Referring initially to FIG. 1, there are shown structural elements of three units of a compound cell of the invention. Identical cylindrical tubes 1 alternate with identical, cylindrical rings 2 having the same inner and outer diameters as the tubes. The tubes 1 consist of zirconium dioxide stabilized with 9% Y2 O3, a known electrolyte material permeable to oxygen ions for use in high temperature cells for the electrolysis of water. The rings 2 consist of a sintered mixture of La0.5 Ca0.5 MnO3 and (CeO2)0.995 (V2 O5)0.005 which has high electronic conductivity at partial oxygen pressures between 10-5 bar and one bar, as well as below 10-5 bar, at operating temperatures of 600° C. and more. Other materials having corresponding properties have been disclosed in the copending, commonly owned application Ser. No. 928,170, filed July 26, 1978.
In the assembled compound cell illustrated in FIGS. 2 and 3, a stack of alternating tubes 1' and rings 2, not drawn to scale, carries an outer tubular electrode 3 and an inner tubular electrode 4 associated with each tube 1. The outer, positive electrode 3 covers a major portion of the associated tube 1 and is conductively connected to one of the two rings 2 which connect the associated tube 1 to the two adjacent other tubes 1 respectively. The inner, negative electrode 4 is axially offset from the outer electrode associated with the same tube 1. It covers much of that tube and is conductively connected to the inner face of the other adjacent ring 2. An annular gap 5 separates each pair of axially outer electrodes 3 and a similar gap 6 the inner electrodes. Surface portions of a tube 1 and of a ring 2 are exposed in each gap 5, 6.
The electrodes 3, 4 are porous and consist respectively of La0.5 Ca0.5 MnO3 and a nickel-cermet containing equal weights of nickel particles and of stabilized zirconia. The electrode materials are known in themselves and may be replaced by known equivalents. The electrode layers are each approximately 0.5 mm thick.
The number of units in the compound cell illustrated in FIG. 2 may be chosen to suit the potential of an available source of direct current, the two poles of the current source being connected to the last inner electrode at one end of the compound cell and to the last outer electrode at the other end.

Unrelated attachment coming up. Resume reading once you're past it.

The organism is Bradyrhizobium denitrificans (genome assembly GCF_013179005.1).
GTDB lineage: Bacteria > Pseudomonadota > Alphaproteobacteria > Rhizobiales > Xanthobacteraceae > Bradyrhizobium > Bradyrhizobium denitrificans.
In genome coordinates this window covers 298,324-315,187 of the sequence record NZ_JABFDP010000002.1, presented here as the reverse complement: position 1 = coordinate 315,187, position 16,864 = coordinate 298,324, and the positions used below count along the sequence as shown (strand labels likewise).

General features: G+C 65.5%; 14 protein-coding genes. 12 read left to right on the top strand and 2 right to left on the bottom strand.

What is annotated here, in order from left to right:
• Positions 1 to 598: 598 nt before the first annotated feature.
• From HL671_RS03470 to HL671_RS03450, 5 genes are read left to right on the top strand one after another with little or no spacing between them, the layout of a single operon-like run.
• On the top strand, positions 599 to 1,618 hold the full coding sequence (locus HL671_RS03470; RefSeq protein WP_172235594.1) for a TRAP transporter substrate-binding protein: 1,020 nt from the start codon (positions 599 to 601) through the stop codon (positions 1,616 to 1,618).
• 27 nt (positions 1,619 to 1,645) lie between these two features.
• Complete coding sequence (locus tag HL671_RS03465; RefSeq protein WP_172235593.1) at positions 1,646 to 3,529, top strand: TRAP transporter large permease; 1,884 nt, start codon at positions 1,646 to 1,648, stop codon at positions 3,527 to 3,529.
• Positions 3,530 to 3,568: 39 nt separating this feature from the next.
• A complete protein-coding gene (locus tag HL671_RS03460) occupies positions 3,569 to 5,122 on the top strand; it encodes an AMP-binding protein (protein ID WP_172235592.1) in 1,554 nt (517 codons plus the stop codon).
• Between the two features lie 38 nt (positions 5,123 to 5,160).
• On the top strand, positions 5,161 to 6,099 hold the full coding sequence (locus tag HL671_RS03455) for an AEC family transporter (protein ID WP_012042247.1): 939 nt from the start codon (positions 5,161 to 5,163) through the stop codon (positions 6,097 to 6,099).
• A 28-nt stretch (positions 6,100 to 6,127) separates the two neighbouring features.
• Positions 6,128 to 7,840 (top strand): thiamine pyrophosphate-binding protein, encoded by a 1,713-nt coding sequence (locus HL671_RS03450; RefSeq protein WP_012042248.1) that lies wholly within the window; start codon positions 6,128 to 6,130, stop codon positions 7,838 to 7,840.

In assembling the compound cell, each tube 1 and ring 2 is prepared by compacting the corresponding pulverulent material in a mold having the desired shape, and by separately sintering each green compact at a temperature of approximately 1400° C. A tube 1 and a ring 2 are secured to each other by means of a very thin layer of temporary organic binder which bonds planar, annular end faces of the tube and ring to each other in precise axial alignment. The end of the inner axial face of the tube 1 remote from the ring 2 is coated with a conventional stop-off lacquer consisting of organic material only, and a slurry of nickel-cermet in water or other solvent is applied to the inner, axial face portions of the adhesively connected tube and ring. As many sub-assemblies of a tube, a ring, and a negative electrode layer are prepared as there will be units in the assembled cell, and the several sub-assemblies are adhesively fastened to each other in axial alignment. The stack so formed is heated under axial pressure to a temperature sufficient to volatilize the binder and the stop-off lacquer, whereby annular portions of the inner electrode material drop off to leave the gaps 6. Heating under axial pressure is continued until the materials of the tubes and adjacent rings are welded to each other by diffusion, thereby sintering the nickel-cermet to the internal faces of the tubes and rings.